Milwaukee Brewers: Why the Cincinnati Reds won’t win the division
After staying in contention for most of the 2017 season, the Milwaukee Brewers appear ready to challenge for a playoff spot in 2018. One team they won’t have to worry about is the Cincinnati Reds.
The Cincinnati Reds finished 18 games behind the second place Milwaukee Brewers in 2017. They’ll probably do about as well in 2018 against a top-heavy NL Central division.
What’s new for the Reds?
Very little. Any team that’s lost 90+ games for three straight years deserves to stay together! Their biggest move this off season was to add former Brewers reliever Jared Hughes.
They’re clearly banking on developing their current roster and building from within. Top prospect Nick Senzel will either make the team out of Spring Training or find his way to the Major League roster in the first few months of the season.
What’s going right in Cincinnati?
Well, their offense is impressive. Joey Votto continues to be one of the most underrated awesome hitters in the league, and they have a ton of power. They had six players blast 20+ homers in 2017, and five of them will be in the 2018 lineup. They’ll also add Senzel to their infield at some point in 2018. Their offense is very much real, and legitimately terrifying in their home park. Their 117 homers in the Great American Ballpark ranked seventh in the league in 2017.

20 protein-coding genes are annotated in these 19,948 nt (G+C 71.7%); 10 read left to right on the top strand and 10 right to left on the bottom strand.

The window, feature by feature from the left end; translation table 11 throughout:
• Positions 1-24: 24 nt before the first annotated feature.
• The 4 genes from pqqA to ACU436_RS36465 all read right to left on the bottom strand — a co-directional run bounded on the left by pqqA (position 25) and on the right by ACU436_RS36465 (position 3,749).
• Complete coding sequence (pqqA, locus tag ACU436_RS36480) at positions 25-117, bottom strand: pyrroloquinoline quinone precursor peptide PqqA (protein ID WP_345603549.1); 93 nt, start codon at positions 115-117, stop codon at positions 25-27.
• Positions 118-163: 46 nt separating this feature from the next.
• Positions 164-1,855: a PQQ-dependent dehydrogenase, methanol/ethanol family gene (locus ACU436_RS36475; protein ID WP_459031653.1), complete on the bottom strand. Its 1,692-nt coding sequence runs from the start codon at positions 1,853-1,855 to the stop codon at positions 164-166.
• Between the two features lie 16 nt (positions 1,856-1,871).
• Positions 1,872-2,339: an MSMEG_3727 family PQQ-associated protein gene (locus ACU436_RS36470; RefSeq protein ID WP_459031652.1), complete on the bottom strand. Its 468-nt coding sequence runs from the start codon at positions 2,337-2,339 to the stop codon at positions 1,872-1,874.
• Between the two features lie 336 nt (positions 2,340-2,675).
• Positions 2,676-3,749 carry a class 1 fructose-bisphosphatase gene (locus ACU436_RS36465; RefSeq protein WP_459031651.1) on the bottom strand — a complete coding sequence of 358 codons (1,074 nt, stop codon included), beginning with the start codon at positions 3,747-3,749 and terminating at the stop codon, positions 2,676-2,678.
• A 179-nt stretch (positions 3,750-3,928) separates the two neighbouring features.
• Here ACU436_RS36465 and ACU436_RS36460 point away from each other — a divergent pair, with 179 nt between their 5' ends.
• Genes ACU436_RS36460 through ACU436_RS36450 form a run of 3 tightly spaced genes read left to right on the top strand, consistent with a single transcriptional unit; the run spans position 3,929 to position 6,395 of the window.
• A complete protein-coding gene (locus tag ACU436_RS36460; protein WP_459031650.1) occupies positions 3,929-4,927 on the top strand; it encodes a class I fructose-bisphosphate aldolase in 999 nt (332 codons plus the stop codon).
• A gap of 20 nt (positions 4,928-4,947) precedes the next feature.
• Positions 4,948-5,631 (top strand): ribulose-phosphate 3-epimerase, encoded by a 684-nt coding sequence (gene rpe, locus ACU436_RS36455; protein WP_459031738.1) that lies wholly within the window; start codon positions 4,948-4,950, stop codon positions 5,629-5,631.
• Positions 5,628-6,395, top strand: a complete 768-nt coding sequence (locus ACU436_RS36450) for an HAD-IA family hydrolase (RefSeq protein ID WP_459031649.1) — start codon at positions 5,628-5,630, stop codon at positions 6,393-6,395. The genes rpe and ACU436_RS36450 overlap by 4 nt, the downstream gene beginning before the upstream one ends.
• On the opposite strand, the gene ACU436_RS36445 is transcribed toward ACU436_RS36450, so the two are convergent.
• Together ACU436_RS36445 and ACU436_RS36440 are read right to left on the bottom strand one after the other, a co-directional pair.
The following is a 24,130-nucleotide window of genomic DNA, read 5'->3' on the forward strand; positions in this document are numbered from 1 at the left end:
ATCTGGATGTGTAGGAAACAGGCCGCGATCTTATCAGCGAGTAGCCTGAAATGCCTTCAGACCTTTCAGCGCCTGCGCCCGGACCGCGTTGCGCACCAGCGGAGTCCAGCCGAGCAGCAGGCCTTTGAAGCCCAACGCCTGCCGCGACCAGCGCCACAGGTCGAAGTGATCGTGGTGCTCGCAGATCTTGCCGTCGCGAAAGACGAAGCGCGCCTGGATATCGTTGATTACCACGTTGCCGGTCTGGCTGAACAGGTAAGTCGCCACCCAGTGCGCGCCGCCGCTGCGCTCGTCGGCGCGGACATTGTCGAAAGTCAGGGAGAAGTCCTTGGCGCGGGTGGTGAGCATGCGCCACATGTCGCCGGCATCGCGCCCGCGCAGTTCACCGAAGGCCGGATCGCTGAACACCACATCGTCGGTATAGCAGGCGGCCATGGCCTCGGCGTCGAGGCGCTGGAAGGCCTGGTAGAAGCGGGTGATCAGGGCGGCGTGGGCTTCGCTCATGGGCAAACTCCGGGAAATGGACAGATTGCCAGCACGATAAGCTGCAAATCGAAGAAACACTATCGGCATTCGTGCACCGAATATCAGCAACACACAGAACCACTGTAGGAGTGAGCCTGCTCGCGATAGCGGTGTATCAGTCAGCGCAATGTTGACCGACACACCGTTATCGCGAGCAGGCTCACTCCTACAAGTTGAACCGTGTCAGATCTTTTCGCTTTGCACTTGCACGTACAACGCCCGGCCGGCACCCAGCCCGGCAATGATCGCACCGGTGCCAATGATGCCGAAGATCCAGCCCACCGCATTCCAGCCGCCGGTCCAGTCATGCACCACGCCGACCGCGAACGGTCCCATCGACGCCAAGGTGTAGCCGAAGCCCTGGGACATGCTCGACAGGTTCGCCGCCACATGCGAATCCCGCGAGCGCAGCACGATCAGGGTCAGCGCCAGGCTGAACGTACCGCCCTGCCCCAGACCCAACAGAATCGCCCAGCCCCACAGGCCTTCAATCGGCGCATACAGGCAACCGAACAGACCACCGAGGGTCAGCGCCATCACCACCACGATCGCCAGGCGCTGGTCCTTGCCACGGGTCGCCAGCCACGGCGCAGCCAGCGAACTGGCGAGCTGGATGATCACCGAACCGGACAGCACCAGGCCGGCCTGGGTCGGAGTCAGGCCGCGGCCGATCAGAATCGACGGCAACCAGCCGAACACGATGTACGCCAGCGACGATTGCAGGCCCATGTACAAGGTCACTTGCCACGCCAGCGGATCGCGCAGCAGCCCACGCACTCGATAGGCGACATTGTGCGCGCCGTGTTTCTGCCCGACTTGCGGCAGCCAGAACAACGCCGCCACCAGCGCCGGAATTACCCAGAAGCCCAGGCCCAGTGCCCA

Why don’t the Brewers have to worry about the Reds?
While the Cincinnati offense is solid, their pitching staff still needs upgrades. Other than closer Raisel Iglesias and reliever / possible starter Michael Lorenzen, there isn’t a pitcher on their staff who would make the Brewers.
Their rotation is lead by Homer Bailey and Anthony DeSclafini. Both are skilled, but Bailey has been rough since his surgery in 2015, and DeSclafani is coming off a major surgery. After Bailey and DeSclafani, the rotation gets ugly with a mix of mediocre prospects and journeymen.
16 different pitchers started for the Reds in 2017. Luis Castillo was by far the best of the bunch. In 15 Major League starts, Castillo posted a 3.12 ERA with 98 strikeouts in 89 1/3 innings of work. He also walked 32 and was tagged for 11 homers.
Will the Reds lose 90+ games again?
It certainly looks that way unless they discover six or seven quality pitchers between now and Opening Day. The Cincinnati Reds are developing their pitching staff and retooling their roster. However, they’re a long ways away from competing for a playoff spot. They’ll hit a ton of homers, but they’ll also give up about the same amount with their inexperienced bullpen and rotation. Castillo is an intriguing option, but other than that, there really isn’t much to worry about.
Next: Who was awesome in the Brewers first Spring Training game?
The Cincinnati Reds have an intriguing offense, but their pitching staff is so rough that it almost doesn’t matter. Until they can build a bullpen and figure out a five-man rotation, they’re not going to return to the playoffs or challenge for the division. The Milwaukee Brewers could get into a few slugfests with the Reds. However, the difference between the pitching staffs is so great, that it’s difficult to view games against the Reds as a concern.